MICHEL DE ROSEN (CEO, Viropharma): Some companies do deals with the focus on net income. Other deals focus on stock price. A deal may sometimes have no—at least
immediate—accretive impact on your bottom line, but your P/E will change positively. I remember going through that kind of
experience in the 1990s, when I was CEO of Rhône-Poulenc Rorer and it acquired Fisons in England. We did a reasonable deal,
not a great one, but the Street got excited because it showed we were a player, and our stock price went up.
Michel De Rosen, Viropharma
TONY FARINO (US life sciences advisory services leader, PricewaterhouseCoopers): Some deals have been less than successful because many companies make decisions without understanding how the market—meaning
payers—will assess and value the innovation. This partially explains why several compounds introduced over the last 10 years
haven't met market potential. Companies are realizing that innovation cannot be defined just in the lab. It has to be defined
in the marketplace.
BREITSTEIN: Given pharma's pipeline, why haven't there been more deals?
ANNETTE GRIMALDI (managing director, life sciences, Jeffries & Co.): M&A activity was quite strong in 2006, a little less according to the statistics in 2007, but still on pace. I think the
IPO market has impacted that.
Annette Grimaldi, Jeffries & Co.
Most people see M&A as something that is countercyclical with the public market. But in my experience, it's often been the
opposite. For companies to combine, they both need to be happy with their valuations at that point in time. What tends to
happen is that, rather than sell themselves when the market is difficult, biotechs tend to do small, unhappy, diluted financing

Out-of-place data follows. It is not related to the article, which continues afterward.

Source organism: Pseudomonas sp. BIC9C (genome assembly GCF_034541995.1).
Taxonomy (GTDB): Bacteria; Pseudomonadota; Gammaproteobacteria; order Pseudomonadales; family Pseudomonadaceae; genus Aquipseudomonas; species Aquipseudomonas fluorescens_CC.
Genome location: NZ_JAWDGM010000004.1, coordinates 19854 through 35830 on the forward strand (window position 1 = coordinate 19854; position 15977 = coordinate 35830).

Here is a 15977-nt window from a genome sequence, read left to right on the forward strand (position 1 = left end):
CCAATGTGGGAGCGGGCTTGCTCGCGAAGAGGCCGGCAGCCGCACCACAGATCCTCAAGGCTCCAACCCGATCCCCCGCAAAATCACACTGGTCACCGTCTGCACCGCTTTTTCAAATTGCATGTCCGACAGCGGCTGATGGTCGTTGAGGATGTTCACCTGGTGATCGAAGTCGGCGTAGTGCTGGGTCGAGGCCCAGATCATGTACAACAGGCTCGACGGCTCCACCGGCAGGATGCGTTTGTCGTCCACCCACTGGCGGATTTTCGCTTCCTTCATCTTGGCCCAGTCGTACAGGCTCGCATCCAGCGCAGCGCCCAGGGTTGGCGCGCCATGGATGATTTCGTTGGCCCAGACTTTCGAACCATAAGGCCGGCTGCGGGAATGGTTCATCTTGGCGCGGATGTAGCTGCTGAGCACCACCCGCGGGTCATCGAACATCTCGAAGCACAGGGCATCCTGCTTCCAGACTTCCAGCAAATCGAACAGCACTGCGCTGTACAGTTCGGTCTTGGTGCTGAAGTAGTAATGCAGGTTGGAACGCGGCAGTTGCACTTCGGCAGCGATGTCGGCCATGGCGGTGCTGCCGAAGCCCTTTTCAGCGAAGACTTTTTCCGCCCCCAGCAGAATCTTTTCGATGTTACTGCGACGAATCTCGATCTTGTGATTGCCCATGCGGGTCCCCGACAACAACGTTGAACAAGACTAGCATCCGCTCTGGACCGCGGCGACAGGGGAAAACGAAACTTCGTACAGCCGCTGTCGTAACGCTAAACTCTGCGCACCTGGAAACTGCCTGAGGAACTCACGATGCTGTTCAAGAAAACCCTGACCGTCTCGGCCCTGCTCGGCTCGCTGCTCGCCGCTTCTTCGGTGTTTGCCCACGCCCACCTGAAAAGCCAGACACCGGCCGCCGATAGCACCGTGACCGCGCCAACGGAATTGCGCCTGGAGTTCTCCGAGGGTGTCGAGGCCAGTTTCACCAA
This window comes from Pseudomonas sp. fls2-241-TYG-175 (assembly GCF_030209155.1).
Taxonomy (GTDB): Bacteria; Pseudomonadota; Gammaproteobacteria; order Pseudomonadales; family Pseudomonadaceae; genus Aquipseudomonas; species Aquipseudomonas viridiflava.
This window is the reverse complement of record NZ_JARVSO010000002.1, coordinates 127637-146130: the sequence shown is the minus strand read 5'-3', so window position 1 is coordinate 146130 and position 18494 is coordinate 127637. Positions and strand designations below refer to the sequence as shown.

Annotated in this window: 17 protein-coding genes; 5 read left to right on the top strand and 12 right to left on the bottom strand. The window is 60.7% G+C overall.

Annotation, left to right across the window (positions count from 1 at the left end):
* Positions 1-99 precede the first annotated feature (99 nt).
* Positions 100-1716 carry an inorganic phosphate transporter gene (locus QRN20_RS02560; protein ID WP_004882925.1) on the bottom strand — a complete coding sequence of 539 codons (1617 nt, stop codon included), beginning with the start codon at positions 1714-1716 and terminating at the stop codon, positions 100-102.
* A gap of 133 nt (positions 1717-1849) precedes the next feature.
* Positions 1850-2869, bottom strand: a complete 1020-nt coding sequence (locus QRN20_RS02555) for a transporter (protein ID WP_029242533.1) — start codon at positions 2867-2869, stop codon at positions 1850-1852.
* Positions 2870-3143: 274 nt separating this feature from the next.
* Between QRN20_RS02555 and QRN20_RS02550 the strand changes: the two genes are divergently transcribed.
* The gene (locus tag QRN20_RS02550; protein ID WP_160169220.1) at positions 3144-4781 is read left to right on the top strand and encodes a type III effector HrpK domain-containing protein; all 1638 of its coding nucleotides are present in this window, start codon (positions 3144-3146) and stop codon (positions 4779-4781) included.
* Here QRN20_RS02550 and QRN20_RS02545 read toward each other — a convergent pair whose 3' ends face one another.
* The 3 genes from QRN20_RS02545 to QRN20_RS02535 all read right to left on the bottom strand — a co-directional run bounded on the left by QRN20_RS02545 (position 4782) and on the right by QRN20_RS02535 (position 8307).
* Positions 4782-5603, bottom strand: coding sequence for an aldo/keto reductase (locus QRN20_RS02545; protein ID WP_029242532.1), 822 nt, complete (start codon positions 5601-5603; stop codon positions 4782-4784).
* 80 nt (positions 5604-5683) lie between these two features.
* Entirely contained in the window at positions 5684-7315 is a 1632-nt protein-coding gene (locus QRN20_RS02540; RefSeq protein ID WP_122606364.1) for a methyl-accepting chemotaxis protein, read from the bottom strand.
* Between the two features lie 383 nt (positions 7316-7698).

to tide them over until a more opportune time.
DE ROSEN: There are many reasons for the lack of deals: One is that what is for sale is not good enough and what is good enough is
not for sale. Other issues include price; social or government issues; and the clinical, scientific, and regulatory uncertainties
that make it very difficult to predict if the product will become huge or be a zero.
There's also this tension between the critical mass companies want to build and the focus they want to keep. It is sometimes
tempting to combine a company that is focused on one area with a company that is focused on another, but very often, it does
not make sense. And then there are the huge egos.
In recent years, there's also been too much money available. When a lot of money is available, companies don't need to combine.
It seems likely to me that in 2008, and maybe onwards, there will be less money available and, therefore, more pressure on
companies to combine than there was before.
GARTIN: There's also a low personal appetite for risk. There is very little down side in not doing a deal. If you don't pull the trigger on spending money, you don't get fired if the company does well and you have
not bought it.
WALL STREET PERSPECTIVE
BREITSTEIN: Wall Street typically has a short-term perspective. How does that impact deals?
DE ROSEN: When my company was looking to acquire a drug called Vancocin, we had difficulty in raising money—people on the Street were
skeptical. It was only after six months that they saw that it was a good deal. The point is, you can't judge after one day,
one week, one month. You need one or two years to know.